SPORTS: Athletes appreciate their support systems

For many high school athletes, their teammates, coaches and parents often influence their relationship with their sport, whether on or off the field. Various Bruins feel pressure to perform at a certain athletic level or achieve certain titles, often diminishing the student’s enthusiasm for participating, and feel that such external pressure has impacted their connection with their team and sport.

Varsity wrestler senior Jade Bracamonte reflected on her experience with parental support and their reassurance from the sidelines during a wrestling match, and noted that such support positively impacts her mental state and athletic performance.
“My parents just make sure that I’m okay and that I have positive encouragement towards me because it’s a mental game when you’re wrestling,” Bracamonte said. “My dad just gives me this look that tells me, ‘You’re gonna do fine. You’re gonna do good. You’re fine,’ right before I’m about to wrestle.”

Bracamonte found that her attention is best spent focusing on her match rather than the nerves that come from an audience watching. She advised that other athletes should share a similar mindset regardless of the sport they play.

“Ignore it and get your nerves out of the way because your nerves can play a huge part in how you perform in your sport, game or match,” Bracamonte said. “You definitely have to ignore the nerves aspect and kind of just let your brain do what it’s doing and just go through the match as you normally would.”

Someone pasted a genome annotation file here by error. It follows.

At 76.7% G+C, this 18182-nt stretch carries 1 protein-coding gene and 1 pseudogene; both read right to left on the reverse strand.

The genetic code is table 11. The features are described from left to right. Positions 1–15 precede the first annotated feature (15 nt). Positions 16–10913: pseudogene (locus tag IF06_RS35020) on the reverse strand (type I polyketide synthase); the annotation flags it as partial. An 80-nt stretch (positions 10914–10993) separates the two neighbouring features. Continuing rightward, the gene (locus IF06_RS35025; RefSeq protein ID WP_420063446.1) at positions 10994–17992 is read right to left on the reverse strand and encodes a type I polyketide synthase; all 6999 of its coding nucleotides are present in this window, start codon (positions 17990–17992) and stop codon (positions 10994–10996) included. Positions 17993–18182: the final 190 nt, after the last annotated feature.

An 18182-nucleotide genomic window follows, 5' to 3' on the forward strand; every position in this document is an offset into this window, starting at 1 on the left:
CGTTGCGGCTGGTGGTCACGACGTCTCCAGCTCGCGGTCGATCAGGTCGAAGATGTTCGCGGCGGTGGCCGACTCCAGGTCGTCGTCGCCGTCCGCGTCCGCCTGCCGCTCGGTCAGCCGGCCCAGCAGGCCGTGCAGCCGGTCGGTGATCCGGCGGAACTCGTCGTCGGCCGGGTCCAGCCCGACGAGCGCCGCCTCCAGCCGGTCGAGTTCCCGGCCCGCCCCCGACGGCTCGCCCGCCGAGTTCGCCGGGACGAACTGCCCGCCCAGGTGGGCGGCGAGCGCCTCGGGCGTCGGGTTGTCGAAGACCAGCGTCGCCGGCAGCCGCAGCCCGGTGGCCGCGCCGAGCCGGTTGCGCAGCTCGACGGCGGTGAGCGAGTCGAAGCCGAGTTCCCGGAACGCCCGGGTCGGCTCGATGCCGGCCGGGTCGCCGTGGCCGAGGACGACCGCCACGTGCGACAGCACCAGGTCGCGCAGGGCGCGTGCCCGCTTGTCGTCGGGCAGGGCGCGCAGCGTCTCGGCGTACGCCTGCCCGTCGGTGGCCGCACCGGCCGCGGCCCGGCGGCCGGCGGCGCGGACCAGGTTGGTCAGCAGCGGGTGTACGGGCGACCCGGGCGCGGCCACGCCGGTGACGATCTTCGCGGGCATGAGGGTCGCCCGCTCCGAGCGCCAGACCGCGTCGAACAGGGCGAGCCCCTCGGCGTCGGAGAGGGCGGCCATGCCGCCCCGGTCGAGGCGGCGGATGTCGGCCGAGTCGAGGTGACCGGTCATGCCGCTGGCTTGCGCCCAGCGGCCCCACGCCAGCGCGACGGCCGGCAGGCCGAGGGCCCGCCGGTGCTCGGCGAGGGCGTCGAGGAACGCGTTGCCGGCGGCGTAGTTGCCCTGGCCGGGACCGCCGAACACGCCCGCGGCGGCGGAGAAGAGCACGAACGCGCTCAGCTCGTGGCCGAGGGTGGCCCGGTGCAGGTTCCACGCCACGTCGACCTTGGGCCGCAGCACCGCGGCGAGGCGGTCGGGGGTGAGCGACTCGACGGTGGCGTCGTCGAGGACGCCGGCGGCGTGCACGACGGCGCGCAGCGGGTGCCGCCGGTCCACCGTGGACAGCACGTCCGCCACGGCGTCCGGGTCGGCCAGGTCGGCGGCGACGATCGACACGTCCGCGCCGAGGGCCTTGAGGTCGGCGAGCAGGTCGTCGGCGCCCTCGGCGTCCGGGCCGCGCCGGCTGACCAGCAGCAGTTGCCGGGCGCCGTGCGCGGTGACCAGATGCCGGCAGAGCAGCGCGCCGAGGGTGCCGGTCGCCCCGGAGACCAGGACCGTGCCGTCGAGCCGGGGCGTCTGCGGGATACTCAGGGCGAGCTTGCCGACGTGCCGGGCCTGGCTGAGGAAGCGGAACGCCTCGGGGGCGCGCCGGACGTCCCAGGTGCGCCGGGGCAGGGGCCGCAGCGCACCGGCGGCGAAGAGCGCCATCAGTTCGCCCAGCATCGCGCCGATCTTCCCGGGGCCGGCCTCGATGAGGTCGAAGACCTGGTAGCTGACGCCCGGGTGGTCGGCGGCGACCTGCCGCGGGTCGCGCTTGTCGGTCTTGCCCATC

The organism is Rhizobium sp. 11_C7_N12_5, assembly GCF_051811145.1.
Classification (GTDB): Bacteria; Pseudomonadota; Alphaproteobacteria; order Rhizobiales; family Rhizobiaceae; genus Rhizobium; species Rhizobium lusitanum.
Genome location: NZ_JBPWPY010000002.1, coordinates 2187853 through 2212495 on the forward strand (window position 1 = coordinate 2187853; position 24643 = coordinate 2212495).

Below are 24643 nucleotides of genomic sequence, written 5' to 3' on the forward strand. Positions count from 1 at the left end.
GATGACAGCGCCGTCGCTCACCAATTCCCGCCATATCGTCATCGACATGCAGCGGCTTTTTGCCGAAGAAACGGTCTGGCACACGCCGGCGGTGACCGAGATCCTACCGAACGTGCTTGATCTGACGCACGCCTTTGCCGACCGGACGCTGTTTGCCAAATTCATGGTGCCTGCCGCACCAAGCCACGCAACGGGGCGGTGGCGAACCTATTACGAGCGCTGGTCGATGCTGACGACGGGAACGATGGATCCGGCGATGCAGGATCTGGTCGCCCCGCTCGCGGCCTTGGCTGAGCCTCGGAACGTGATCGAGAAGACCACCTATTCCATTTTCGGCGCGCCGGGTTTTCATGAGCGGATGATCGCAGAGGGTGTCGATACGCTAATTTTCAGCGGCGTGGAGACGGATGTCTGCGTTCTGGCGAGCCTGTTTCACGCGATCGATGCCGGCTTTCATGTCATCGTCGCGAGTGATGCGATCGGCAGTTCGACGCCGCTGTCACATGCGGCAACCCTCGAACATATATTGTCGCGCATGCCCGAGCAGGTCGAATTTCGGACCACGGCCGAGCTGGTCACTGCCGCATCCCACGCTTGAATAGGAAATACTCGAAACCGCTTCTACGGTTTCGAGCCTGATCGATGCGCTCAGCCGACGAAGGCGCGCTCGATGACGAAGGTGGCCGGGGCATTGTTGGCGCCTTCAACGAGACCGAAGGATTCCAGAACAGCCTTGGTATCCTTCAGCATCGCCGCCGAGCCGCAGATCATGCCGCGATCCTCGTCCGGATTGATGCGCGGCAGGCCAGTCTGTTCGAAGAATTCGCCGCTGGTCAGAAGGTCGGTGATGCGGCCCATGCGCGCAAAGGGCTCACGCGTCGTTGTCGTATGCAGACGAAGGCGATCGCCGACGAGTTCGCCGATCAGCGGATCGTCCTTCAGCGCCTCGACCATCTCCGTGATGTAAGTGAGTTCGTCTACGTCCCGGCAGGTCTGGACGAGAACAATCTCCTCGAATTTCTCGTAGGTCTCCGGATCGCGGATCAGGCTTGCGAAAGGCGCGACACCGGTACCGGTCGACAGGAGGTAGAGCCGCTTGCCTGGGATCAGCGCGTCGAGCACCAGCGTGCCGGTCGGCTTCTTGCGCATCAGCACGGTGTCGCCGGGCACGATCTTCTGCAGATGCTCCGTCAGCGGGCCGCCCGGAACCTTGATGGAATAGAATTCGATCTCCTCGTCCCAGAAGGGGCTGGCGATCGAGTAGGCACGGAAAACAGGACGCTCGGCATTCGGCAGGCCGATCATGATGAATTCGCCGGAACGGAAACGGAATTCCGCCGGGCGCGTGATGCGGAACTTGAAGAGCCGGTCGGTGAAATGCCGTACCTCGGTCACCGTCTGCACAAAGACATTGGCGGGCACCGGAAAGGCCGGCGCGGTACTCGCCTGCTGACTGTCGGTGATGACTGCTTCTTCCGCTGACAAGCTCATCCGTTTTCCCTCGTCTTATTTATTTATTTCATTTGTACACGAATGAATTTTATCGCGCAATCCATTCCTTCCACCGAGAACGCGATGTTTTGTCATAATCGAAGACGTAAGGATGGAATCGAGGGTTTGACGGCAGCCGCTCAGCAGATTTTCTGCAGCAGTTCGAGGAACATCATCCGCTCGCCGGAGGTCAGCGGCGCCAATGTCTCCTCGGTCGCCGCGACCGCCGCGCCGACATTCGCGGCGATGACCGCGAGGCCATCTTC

Track and field and cross country member sophomore Dominic McMahon considered his experiences in the past as a gymnast and suggested others should prioritize their well-being and true passion over external pressure.

“I felt pressure, so I stopped liking it. I felt that I had to keep doing it,” McMahon said. “You don’t have to feel pressured to continue doing something you don’t want to.”

Many athletes tend to suffer from long-term effects within their sport, including the unrealistic standards and comparisons that accompany their athletic performance. Varsity softball player and dancer junior Sadie Rios explained why pressure for most athletes stems from the duration they have played the sport and the expectation from others to continue regardless of whether or not their passion remains.

“It’s college, it’s your future and your whole life has revolved around this one sport,” Rios said. “Pressure can be huge – negative and beneficial pressure – because it’s, ‘Wow, these people have these high expectations for me. What if I don’t meet those? Do I let everyone down? That person is coming to my game today. What if I mess up? Are they going to think I’m any different?’”

In addition to athletes feeling the pressures of their season, JV girls soccer coach Khanh Pham has witnessed accounts of discouragement from the sidelines and bleachers throughout games but emphasized the value in private post-game reflections with the team.